Because Botticelli, Champagne, and other European artists painted Saint Augustine as a person of European heritage, American educators assume these portraits precisely represent the man. This type of skin color-based, white-privileged education is prevalent in America. Wilson (1992) insightfully observed this brand of American education when he astutely professed: "One of the major instruments for putting people out of their minds is education. It is often the very basis for making people ignorant" (p. 2). These observations are not only profound, but also they apply to contemporary educational materials. For example, in a study by Strathern (1997), after commenting about Augustine's productive, interesting social life, the author has made it exceedingly clear that he views Augustine the same way Botticelli pictures him:
   From the perspective of history we can only marvel
   at the perversity of Augustine and the other great
   European minds of the period that spent their time
   in similar fashion (p. 33).


When Strathern (1997) erroneously referred to Augustine as one who has a great European mind, similar to other contemporary writers, he assumed Augustine was not an indigenous African. In contrast to Strathern's (1997) assertion, Augustine's mother, Monica, referred to now as Saint Monica, helped her son develop his African mind. Monica was born in 332 CE in the city of Tagaste in Numidia, which was in the region of Algeria and Libya in North Africa. Her son, Augustine, was also born there on November 15, 354 (Nicoliello, 1991). Numidia was a Roman province at the time, but, contrary to Strathern's (1997) implication, the residents were indigenous Africans. Out of this Roman colony, Saint Augustine became "the greatest of the great African Fathers who had been so important for the Western Church" (Left, 1958, p. 33).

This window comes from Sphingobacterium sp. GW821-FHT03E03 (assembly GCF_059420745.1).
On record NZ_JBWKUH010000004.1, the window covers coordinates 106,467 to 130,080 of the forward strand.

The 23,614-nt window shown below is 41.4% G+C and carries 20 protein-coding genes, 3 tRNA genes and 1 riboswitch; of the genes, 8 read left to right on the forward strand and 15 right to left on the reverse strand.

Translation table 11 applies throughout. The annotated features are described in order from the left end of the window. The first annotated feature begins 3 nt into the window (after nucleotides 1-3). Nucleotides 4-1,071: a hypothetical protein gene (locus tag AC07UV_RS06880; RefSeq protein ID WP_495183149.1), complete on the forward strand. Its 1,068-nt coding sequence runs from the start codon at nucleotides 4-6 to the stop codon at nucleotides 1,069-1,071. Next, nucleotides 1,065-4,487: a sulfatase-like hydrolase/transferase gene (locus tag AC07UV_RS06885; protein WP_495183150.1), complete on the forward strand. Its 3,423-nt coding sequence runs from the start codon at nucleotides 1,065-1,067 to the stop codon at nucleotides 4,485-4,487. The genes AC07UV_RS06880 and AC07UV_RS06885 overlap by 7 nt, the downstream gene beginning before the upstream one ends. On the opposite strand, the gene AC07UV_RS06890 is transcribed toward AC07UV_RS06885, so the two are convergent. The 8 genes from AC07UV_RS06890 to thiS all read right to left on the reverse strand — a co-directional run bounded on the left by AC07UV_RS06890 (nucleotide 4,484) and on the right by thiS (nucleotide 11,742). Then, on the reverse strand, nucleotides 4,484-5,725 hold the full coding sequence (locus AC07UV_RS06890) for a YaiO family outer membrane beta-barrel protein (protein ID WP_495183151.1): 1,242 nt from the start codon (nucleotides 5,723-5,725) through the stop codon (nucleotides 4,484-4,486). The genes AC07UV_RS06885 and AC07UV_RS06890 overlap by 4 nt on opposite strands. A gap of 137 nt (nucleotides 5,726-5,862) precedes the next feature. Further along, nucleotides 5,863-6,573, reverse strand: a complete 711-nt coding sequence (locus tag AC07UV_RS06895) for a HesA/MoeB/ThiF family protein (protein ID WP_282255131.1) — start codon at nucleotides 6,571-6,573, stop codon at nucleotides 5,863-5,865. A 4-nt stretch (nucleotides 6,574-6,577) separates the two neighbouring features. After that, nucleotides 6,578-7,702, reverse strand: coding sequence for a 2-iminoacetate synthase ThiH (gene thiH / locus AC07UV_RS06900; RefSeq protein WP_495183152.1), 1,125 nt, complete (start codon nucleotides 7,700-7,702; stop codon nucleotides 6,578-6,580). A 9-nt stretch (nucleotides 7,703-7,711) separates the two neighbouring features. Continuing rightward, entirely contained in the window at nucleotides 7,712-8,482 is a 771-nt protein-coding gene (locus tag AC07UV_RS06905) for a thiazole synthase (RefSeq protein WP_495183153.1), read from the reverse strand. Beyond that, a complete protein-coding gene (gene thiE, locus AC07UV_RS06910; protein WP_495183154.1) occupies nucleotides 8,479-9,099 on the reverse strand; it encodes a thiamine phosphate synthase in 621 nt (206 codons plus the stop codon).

Saint Augustine Explains He is an African

In the autobiographical account of Saint Augustine as translated by Outler (2002), through various discussions and cultural activities, Augustine identifies himself and his mother as indigenous Africans. One example of this self-identification occurs when Monica was on her way back to Numidia, North Africa. During the journey Monica's health began to deteriorate.

As a result of her declining health, she had to stop her journey at the port city of Ostia in Rome. According to Outler (2002), although Augustine was speechless, he and his brother tried to comfort their mother. As Augustine describes the family's sentiments, he makes a reference to his homeland:
   I was silent and held back my tears; but my brother
   said something, wishing her the happier lot of dying
   in her own country and not abroad (p. 165).


Because Augustine noted his brother's concern about Monica's improbable return to Africa, it is an indication that Augustine sentimentally agreed with his brother. Nevertheless, on several occasions throughout his introspective descriptions, Augustine references various aspects of his African background. In the translated version of Augustine's self-reflective study (Outler, 2002), Augustine describes his living situation in Italy. He shares a house with hometown friend, Alypius. As he and Alypius delightfully greet a mutual friend, Augustine, again, speaks about his homeland of Africa "... There came to visit Alypius and me at our house one Ponticianus, a fellow countryman of ours from Africa, who held high office in the emperor's court" (p. 136).

Contrary to contemporary beliefs about Saint Augustine's ethnicity, at different points in his autobiography he identifies himself as an indigenous African, not a native of Rome or Europe. As translated by Outler (2002), Augustine is in Milan, Italy where he often visited another friend, Ambrose, who enjoyed exchanging spiritual concepts about Christianity with Augustine. On this particular occasion, however, Augustine selectively spent time with Ambrose because Augustine's mother came to Italy to visit her son. Because Augustine had yet to convert to Christianity, Monica believed her encouragement would help him embrace the faith. Therefore, Augustine and his mother decided to attend a memorial to the Christian Saints who had become martyrs in the name of Christianity. Saint Augustine vividly describes an important aspect of the event: